Weekend Update 3/12/2016 – there’s always silence
I already ranted last night about it: Blood stains on their hands, but it is really difficult to let it go. People I knew and loved went to early graves as a direct result of the indifference, contempt, and utter lack of compassion of an entire administration. It wasn’t just them, I know. One of the examples I gave last night was a preacher who had nothing to do with either one of the Reagans. But they were in a position of leadership. They were there when one of the world’s leading experts on epidemics made the case for why government action was desperately needed, and they responded by saying that it wasn’t actually a health crisis. Never mind that it is a virus, never mind that it was killing hundreds, then thousands of people. They laughed. Go listen to that recording I linked to last night, and think about it for a minute: hundreds of young people dying in horrible pain, and they laughed.
It’s hard for one ugly episode to stand out among so many ugly aspects of the Reagan administration, but Nancy and Ronald’s deliberate silence on one of the defining public health crises of the era is surely near the top of any list. What Clinton is saying isn’t just untrue, but erases the deadly legacy of the Reagan era.
I agree with each word of the headline. Especially the inexplicable part. Why? When Bill Clinton was running against George H.W. Bush for President in 1992, Bill and Hillary both talked publicly about the inadequate attention that the Bush and Reagan administrations had given to AIDS/HIV research, and assistance to people both inside and outside the U.S. suffering and dying because of HIV. Queers came out in unprecedented numbers to support and donate to Clinton’s campaign, because they made us believe that they saw us as human, which is something we didn’t see from either Bush or the Reagans. She knew that the Reagan administration had not just ignored AIDS, but actively impeded medical research and aid programs.
Hours later, Clinton offered a tepid apology: Hillary Clinton apologizes for praising Nancy Reagan’s response to HIV/AIDS. She misspoke? If it had been a brief comment where she had merely mentioned AIDS alongside Alzheimer’s and Parkinson’s disease, which were illnesses Nancy Reagan spoke out on later in life, breaking with Republican rhetoric against stem-cell research at the time, I might be able to believe that she misspoke. But Hilary had a long lead up to that. She said how difficult it was for anyone to talk about HIV/AIDS during the 80s, and so on. That wasn’t just a poor choice of words or a matter of mentioning one disease along with others. That was a well-thought out, planned talking point. And it was more than just a minor factual error, it was a whole pile of lies!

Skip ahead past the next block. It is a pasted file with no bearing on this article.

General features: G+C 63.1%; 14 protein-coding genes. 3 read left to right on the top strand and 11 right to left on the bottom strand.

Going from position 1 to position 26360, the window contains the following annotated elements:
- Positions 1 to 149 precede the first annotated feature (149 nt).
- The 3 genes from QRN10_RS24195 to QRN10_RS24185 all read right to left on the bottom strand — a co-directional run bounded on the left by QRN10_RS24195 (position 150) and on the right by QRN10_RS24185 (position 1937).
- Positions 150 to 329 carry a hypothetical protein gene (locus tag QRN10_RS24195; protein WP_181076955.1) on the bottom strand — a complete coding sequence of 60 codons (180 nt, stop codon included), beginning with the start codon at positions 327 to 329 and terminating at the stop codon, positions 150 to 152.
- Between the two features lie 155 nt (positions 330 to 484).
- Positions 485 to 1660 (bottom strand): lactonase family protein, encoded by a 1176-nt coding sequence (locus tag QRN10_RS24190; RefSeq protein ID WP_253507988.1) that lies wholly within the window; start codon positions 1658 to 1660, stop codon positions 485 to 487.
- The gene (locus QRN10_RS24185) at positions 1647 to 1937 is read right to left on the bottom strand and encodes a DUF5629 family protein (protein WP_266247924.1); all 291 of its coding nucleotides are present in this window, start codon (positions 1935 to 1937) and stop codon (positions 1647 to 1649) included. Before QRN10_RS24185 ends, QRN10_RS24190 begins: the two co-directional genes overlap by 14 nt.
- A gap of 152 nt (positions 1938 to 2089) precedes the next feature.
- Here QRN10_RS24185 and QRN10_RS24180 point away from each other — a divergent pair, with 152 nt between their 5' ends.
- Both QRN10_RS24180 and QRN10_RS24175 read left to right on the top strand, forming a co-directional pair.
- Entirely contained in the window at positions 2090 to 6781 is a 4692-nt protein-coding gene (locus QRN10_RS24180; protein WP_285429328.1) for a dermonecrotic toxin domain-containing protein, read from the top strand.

I know that there are other big things going on in the world that we could be talking about. The Nazi-salute throwing lady at the Trump rally, or the insane attempt by the big bully himself and his supporters to claim that their decision to cancel an appearance rather than face protestors means that they are victims (when they’ve been the ones literally attacking, punching, and violently tackling people who they only suspect might be protestors). Or people dying in floods in Louisiana and Texas. There are refugee crises and consequences and many more things to worry about, yes.And I know if I keep giving in to my anger over this, it does me no good. Fortunately, I was reminded yesterday that there are other ways to remember and mourn those we lost. Other ways to indict those who sat silently by, or laughed, or offered public prayers thanking god for giving such pain and suffering to us. A friend reminded me of this poem, which was published on a bronze plaque mounted in a park in New York City for many months back in 1990-91, where it was erected by Creative Time, an organization that sponsors public art. The friend actually saw the bronze plaque while it was on display.
“Black Sheep” was written by Karen Finley and intended as a public poem. It opens with:
After a funeral someone said to me –
You know I only see you at funerals
it’s been 3 since June –
been 5 since June for me –
He said I’ve made a vow –
I only go to death parties if I know someone before
they were sick –
cause – cause – cause I feel I feel so
sad cause I never knew their life –
and now I only know their death
And because we are members of the
Black Sheep family –
In the middle it observes:
We’re related to people we love who can’t say –
I love you Black Sheep daughter
I love you Black Sheep son –
I love you outcast, I love you outsider
But tonight we love each other –
That’s why we’re here –
to be around others like ourselves –
So it doesn’t hurt quite so much –
In our world, our temple of difference –
I am at my loneliest when I have
something to celebrate and try
to share it with those I love but
who don’t love me back.
There’s always silence at the end
of the phone –
There’s always silence at the end
of the phone –
The full text is available at the Creative Time archive here.